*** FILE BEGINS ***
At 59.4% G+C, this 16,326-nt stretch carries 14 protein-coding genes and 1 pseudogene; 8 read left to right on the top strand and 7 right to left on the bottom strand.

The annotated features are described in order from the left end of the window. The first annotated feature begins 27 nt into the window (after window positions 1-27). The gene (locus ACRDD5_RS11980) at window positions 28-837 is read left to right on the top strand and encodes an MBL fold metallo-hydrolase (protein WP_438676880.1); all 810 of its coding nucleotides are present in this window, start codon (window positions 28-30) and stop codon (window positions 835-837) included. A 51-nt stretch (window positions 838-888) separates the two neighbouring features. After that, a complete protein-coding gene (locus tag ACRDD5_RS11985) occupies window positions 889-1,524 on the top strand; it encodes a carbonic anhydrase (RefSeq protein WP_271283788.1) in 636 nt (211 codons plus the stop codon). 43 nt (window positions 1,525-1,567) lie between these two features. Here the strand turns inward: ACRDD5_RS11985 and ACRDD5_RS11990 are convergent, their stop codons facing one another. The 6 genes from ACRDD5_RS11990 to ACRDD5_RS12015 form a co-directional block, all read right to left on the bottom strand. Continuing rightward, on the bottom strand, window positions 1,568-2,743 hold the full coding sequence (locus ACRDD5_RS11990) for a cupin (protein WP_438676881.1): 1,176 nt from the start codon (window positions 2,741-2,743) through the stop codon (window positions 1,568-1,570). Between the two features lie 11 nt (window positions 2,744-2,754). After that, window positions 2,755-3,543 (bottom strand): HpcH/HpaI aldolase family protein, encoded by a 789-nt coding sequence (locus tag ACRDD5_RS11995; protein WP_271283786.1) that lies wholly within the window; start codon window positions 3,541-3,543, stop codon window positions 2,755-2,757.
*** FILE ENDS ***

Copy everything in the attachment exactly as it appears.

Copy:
At 59.4% G+C, this 16,326-nt stretch carries 14 protein-coding genes and 1 pseudogene; 8 read left to right on the top strand and 7 right to left on the bottom strand.

The annotated features are described in order from the left end of the window. The first annotated feature begins 27 nt into the window (after window positions 1-27). The gene (locus ACRDD5_RS11980) at window positions 28-837 is read left to right on the top strand and encodes an MBL fold metallo-hydrolase (protein WP_438676880.1); all 810 of its coding nucleotides are present in this window, start codon (window positions 28-30) and stop codon (window positions 835-837) included. A 51-nt stretch (window positions 838-888) separates the two neighbouring features. After that, a complete protein-coding gene (locus tag ACRDD5_RS11985) occupies window positions 889-1,524 on the top strand; it encodes a carbonic anhydrase (RefSeq protein WP_271283788.1) in 636 nt (211 codons plus the stop codon). 43 nt (window positions 1,525-1,567) lie between these two features. Here the strand turns inward: ACRDD5_RS11985 and ACRDD5_RS11990 are convergent, their stop codons facing one another. The 6 genes from ACRDD5_RS11990 to ACRDD5_RS12015 form a co-directional block, all read right to left on the bottom strand. Continuing rightward, on the bottom strand, window positions 1,568-2,743 hold the full coding sequence (locus ACRDD5_RS11990) for a cupin (protein WP_438676881.1): 1,176 nt from the start codon (window positions 2,741-2,743) through the stop codon (window positions 1,568-1,570). Between the two features lie 11 nt (window positions 2,744-2,754). After that, window positions 2,755-3,543 (bottom strand): HpcH/HpaI aldolase family protein, encoded by a 789-nt coding sequence (locus tag ACRDD5_RS11995; protein WP_271283786.1) that lies wholly within the window; start codon window positions 3,541-3,543, stop codon window positions 2,755-2,757.